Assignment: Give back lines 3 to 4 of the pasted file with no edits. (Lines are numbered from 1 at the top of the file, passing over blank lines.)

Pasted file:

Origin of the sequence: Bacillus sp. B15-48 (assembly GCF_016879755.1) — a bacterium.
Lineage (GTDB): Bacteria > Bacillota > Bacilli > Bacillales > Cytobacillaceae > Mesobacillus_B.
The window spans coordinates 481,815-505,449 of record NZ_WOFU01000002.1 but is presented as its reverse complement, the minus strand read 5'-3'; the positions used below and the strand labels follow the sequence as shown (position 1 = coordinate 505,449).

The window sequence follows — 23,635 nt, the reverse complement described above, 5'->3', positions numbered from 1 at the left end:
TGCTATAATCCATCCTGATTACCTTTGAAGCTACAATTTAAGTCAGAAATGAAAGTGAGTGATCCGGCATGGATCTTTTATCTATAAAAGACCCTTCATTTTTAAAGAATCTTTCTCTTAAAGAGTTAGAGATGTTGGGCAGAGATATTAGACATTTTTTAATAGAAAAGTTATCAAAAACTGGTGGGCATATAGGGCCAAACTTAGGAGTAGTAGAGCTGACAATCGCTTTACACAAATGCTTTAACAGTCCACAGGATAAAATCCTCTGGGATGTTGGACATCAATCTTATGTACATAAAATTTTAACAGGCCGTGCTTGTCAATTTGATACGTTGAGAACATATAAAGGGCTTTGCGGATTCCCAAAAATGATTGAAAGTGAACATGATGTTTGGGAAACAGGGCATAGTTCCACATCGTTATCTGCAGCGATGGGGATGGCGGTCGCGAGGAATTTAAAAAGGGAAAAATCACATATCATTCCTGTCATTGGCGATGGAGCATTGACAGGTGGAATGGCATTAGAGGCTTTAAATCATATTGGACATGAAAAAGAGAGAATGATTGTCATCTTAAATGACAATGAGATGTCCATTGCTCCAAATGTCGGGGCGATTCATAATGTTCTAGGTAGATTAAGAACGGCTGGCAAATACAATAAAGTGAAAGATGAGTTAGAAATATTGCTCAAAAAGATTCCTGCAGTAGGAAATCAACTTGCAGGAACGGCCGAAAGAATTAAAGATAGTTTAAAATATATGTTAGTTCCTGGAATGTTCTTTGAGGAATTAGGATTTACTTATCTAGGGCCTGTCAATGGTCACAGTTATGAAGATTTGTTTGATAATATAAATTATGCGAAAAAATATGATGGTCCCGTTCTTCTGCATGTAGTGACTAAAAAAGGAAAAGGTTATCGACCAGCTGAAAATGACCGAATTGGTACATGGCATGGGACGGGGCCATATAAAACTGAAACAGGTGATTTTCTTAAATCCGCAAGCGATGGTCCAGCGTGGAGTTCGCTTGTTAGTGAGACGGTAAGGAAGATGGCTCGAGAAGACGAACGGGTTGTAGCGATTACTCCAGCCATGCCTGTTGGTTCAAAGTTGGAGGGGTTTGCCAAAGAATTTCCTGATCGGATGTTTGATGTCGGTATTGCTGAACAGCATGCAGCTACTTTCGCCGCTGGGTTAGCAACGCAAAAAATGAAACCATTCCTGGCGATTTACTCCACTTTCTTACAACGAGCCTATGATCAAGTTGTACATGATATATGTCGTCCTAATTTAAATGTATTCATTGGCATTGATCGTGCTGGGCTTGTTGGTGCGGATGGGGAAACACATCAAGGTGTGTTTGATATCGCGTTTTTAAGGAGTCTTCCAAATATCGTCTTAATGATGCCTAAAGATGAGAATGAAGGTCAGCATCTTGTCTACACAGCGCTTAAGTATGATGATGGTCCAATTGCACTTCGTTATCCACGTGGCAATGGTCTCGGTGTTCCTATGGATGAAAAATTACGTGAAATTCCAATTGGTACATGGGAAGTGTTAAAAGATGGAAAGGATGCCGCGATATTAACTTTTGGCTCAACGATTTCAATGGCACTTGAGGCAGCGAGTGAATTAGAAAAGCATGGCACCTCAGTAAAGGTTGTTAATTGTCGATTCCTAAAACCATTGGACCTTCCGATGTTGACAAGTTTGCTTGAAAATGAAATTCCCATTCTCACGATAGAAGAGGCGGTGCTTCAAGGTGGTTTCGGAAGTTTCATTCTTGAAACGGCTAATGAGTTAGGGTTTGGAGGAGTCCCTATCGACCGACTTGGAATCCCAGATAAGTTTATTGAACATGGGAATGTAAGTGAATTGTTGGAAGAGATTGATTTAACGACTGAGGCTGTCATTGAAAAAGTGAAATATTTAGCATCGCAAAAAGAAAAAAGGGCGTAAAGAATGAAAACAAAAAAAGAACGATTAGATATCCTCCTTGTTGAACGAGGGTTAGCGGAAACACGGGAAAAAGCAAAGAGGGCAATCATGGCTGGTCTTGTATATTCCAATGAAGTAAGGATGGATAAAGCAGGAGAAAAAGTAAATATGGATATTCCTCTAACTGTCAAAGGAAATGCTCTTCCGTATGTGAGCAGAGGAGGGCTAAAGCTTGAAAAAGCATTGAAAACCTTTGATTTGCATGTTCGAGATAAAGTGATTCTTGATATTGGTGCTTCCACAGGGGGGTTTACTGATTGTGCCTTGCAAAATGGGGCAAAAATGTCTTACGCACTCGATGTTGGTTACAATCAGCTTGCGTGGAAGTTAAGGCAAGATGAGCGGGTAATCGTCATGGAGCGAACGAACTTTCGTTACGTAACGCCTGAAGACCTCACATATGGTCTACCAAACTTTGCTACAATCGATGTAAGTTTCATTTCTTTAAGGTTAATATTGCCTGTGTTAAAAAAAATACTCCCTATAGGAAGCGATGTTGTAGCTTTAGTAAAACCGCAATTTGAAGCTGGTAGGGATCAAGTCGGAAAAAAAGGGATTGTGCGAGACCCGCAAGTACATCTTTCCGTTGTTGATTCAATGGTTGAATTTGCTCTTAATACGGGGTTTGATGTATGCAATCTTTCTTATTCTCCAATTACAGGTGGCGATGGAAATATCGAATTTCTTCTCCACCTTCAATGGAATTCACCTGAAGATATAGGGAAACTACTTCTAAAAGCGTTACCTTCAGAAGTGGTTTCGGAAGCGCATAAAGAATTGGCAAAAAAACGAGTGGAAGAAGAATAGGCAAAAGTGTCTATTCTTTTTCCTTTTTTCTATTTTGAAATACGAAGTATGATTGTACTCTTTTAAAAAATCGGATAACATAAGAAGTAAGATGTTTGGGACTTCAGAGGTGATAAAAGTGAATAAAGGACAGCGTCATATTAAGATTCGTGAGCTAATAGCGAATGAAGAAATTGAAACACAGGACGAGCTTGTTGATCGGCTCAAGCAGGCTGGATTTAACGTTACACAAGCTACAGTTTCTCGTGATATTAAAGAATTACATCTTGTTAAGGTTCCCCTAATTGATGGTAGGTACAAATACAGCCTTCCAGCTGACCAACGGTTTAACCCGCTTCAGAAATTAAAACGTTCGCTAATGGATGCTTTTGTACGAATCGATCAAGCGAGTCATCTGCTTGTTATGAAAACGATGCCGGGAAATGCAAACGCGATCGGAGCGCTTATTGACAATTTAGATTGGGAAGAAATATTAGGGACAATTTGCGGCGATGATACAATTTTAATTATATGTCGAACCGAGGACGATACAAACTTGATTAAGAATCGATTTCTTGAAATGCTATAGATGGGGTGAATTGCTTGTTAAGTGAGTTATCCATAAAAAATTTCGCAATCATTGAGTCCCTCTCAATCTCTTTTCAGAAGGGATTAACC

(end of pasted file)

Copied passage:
The window spans coordinates 481,815-505,449 of record NZ_WOFU01000002.1 but is presented as its reverse complement, the minus strand read 5'-3'; the positions used below and the strand labels follow the sequence as shown (position 1 = coordinate 505,449).

The window sequence follows — 23,635 nt, the reverse complement described above, 5'->3', positions numbered from 1 at the left end: